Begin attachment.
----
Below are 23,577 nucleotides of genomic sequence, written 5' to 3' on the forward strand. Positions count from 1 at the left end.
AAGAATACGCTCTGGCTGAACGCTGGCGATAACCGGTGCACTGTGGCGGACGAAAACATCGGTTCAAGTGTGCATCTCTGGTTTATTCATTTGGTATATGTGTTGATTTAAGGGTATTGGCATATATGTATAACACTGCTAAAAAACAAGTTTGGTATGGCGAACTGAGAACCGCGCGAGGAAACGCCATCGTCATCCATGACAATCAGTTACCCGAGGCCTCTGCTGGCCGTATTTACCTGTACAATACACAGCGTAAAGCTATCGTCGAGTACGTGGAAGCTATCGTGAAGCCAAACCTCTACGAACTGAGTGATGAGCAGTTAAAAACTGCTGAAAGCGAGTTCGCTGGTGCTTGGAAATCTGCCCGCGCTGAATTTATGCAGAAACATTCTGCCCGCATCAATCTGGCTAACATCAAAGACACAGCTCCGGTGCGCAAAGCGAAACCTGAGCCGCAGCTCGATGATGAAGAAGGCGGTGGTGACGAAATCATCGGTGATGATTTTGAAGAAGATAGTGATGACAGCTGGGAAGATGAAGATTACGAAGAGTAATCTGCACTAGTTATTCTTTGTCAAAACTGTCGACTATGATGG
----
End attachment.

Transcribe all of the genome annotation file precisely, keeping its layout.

Below are 23,577 nucleotides of genomic sequence, written 5' to 3' on the forward strand. Positions count from 1 at the left end.
AAGAATACGCTCTGGCTGAACGCTGGCGATAACCGGTGCACTGTGGCGGACGAAAACATCGGTTCAAGTGTGCATCTCTGGTTTATTCATTTGGTATATGTGTTGATTTAAGGGTATTGGCATATATGTATAACACTGCTAAAAAACAAGTTTGGTATGGCGAACTGAGAACCGCGCGAGGAAACGCCATCGTCATCCATGACAATCAGTTACCCGAGGCCTCTGCTGGCCGTATTTACCTGTACAATACACAGCGTAAAGCTATCGTCGAGTACGTGGAAGCTATCGTGAAGCCAAACCTCTACGAACTGAGTGATGAGCAGTTAAAAACTGCTGAAAGCGAGTTCGCTGGTGCTTGGAAATCTGCCCGCGCTGAATTTATGCAGAAACATTCTGCCCGCATCAATCTGGCTAACATCAAAGACACAGCTCCGGTGCGCAAAGCGAAACCTGAGCCGCAGCTCGATGATGAAGAAGGCGGTGGTGACGAAATCATCGGTGATGATTTTGAAGAAGATAGTGATGACAGCTGGGAAGATGAAGATTACGAAGAGTAATCTGCACTAGTTATTCTTTGTCAAAACTGTCGACTATGATGG